• [10] Hartigan, J. A. (1975), Clustering Algorithms, Wiley, ISBN 0-471-35645-X.
(2) INTRODUCTION

The present invention proposes a method for searching videos based on the activity content of the videos. Being able to search videos based on the activity content, in particular human activities, has many applications to security, surveillance, video filtering on the Internet for content exclusion (such as pornography) and copyright enforcement.

A video search system usually contains two parts, descriptor generation and indexing scheme. Descriptors are extracted from the videos to represent the video content, in this case the activities, and the indexing scheme allows filing of videos in an efficient way so that videos containing similar activity contents can be found in a large video database in a very short time.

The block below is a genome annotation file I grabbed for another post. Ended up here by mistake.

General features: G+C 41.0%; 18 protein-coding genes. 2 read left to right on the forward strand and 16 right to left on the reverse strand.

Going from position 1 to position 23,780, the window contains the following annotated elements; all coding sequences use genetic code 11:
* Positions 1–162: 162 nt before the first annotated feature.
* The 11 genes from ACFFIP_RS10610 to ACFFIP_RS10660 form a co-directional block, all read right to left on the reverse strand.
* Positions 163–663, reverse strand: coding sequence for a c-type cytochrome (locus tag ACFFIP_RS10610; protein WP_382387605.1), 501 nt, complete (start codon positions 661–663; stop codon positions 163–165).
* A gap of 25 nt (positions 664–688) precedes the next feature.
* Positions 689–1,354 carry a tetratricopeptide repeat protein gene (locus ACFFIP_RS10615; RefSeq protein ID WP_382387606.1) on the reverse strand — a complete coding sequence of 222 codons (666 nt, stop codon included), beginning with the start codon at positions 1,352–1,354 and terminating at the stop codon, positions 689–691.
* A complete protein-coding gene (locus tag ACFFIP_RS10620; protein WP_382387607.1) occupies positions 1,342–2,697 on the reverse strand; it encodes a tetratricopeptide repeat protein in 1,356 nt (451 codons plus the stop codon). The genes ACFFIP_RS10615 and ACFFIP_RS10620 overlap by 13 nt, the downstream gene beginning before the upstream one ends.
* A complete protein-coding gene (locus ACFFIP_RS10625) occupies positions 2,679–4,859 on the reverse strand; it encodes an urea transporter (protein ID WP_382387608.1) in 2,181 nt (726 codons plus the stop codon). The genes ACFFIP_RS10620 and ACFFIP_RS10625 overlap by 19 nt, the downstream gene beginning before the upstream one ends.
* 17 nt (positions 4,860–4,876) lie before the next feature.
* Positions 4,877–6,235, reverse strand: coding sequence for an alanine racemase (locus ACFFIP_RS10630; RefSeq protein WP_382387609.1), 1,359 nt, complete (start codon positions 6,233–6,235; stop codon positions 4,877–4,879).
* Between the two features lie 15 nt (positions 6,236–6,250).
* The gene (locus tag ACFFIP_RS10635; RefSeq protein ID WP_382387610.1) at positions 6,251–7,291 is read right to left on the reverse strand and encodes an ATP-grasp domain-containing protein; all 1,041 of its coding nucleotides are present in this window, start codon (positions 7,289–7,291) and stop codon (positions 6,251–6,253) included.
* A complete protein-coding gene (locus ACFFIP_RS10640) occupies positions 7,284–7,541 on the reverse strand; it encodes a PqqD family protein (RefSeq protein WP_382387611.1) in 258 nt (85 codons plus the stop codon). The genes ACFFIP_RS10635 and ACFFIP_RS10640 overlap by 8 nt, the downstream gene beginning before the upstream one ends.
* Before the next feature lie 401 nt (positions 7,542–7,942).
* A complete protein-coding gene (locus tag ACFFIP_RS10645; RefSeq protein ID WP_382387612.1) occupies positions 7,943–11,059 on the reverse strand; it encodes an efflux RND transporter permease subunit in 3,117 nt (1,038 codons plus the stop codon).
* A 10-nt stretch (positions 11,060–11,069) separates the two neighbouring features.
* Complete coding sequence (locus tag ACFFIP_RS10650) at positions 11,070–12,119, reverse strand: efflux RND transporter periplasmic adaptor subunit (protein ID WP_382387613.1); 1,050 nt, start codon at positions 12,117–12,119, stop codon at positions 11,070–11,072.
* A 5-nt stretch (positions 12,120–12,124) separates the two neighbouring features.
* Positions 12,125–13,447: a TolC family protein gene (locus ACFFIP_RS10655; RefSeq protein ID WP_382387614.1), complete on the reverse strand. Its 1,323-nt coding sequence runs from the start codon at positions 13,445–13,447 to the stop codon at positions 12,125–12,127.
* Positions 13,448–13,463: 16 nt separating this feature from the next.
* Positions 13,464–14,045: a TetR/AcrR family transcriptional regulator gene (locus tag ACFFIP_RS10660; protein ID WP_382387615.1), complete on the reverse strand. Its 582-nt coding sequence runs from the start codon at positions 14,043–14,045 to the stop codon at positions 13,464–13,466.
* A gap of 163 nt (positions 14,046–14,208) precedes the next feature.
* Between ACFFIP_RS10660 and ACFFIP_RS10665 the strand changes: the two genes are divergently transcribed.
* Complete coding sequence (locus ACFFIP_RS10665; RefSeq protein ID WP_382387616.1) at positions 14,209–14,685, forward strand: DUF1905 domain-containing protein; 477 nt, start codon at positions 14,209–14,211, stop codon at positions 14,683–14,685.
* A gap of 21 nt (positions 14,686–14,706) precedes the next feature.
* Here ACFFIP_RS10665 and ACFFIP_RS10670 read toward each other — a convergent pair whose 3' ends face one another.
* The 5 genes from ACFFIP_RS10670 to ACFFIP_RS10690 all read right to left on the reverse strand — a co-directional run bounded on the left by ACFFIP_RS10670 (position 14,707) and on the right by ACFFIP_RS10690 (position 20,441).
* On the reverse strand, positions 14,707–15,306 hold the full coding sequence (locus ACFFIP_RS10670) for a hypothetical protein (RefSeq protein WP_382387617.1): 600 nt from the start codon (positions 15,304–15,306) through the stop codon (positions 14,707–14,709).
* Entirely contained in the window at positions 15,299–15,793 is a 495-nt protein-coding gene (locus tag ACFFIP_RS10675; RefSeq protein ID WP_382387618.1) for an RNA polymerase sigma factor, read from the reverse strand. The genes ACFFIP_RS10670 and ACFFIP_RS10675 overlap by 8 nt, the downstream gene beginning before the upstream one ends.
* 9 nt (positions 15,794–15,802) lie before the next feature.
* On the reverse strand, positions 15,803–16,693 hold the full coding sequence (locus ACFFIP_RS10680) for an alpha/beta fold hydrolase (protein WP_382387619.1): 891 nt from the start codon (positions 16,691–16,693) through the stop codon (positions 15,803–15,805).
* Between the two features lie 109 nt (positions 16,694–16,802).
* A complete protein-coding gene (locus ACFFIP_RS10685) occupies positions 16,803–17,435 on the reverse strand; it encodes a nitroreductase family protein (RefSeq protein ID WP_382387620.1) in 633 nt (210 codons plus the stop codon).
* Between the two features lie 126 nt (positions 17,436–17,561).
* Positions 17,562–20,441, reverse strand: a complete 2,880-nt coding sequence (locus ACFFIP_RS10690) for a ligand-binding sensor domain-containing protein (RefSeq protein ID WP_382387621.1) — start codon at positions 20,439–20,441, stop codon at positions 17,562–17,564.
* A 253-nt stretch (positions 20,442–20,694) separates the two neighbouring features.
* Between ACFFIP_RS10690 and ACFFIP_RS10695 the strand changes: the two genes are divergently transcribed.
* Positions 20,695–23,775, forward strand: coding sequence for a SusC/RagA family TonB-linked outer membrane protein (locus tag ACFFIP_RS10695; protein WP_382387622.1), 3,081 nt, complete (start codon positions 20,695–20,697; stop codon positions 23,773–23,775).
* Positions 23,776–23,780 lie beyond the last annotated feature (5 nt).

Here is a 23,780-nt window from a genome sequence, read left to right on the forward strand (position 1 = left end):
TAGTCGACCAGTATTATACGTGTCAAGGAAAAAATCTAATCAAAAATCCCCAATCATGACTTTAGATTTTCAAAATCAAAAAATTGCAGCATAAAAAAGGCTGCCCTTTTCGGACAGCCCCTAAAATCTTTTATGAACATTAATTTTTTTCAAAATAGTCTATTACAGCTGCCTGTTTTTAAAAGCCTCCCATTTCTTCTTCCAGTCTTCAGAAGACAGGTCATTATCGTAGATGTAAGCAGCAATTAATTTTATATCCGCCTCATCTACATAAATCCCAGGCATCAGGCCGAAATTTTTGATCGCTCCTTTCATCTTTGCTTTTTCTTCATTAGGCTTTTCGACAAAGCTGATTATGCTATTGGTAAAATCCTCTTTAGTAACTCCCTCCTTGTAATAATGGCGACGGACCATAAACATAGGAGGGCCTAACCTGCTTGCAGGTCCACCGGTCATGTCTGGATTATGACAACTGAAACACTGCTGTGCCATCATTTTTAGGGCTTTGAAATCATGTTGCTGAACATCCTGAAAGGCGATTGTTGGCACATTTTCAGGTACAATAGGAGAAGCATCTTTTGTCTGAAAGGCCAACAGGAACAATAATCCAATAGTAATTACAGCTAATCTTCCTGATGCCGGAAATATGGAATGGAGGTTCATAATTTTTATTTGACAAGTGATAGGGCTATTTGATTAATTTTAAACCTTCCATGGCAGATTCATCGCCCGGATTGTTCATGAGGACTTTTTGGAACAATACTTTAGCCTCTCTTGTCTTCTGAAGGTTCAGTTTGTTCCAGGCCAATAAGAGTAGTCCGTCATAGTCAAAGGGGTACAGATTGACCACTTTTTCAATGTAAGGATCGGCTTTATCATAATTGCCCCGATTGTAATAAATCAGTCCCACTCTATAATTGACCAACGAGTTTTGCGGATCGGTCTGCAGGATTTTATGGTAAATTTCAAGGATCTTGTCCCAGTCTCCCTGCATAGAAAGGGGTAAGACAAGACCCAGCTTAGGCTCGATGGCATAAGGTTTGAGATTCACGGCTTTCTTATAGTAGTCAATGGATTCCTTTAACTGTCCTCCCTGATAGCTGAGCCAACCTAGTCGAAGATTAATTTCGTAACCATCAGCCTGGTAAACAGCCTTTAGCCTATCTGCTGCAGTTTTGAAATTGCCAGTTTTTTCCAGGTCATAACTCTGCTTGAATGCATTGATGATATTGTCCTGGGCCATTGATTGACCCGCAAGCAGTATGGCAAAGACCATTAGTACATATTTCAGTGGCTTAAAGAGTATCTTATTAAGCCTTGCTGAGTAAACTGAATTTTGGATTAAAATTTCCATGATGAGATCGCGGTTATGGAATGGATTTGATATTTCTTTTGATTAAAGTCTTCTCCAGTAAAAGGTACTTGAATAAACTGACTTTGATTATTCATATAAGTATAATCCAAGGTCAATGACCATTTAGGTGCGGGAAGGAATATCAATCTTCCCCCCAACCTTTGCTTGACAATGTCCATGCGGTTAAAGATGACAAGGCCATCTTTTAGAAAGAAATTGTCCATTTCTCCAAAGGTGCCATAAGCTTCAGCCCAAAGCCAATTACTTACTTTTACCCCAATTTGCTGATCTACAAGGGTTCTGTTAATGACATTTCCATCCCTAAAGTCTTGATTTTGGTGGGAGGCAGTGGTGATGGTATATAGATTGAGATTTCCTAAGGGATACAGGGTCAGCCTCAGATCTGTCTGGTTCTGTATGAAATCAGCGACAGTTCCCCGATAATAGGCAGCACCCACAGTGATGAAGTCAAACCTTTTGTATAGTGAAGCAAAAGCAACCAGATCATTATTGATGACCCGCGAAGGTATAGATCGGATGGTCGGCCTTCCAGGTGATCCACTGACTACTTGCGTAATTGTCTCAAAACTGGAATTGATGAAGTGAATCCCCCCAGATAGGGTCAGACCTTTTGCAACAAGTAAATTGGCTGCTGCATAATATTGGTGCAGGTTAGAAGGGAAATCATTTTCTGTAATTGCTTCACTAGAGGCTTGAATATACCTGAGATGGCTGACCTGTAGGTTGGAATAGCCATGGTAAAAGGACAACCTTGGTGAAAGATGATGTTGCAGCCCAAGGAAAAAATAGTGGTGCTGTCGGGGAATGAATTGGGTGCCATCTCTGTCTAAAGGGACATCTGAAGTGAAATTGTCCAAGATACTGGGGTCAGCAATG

Conventional video content-based retrieval (VideoCBR) systems fall under two categories: feature-based and semantics-based. In a feature-based VideoCBR approach, features such as color and motion histograms are extracted from key frames or short sequences to represent the video, and conventional high-dimensional indexing schemes such as k-d tree are usually used for indexing. Obviously, this approach does not take advantage of any activity information in the video as the approach does not try to understand what's happening in the video. On the other hand, semantics-based VideoCBR approach tries to segment objects in the video and describe what's happening, such as the type of activity, using high-level descriptions. This approach is called video annotation. Searching can then be performed using a text-based keyword search such as a text search. However, since general purpose scene and video image analysis is a very hard problem, this approach cannot succeed without heavily restricting the domain in addition to relying on a pre-developed knowledge base for video understanding, which makes the approach very inflexible and difficult to use.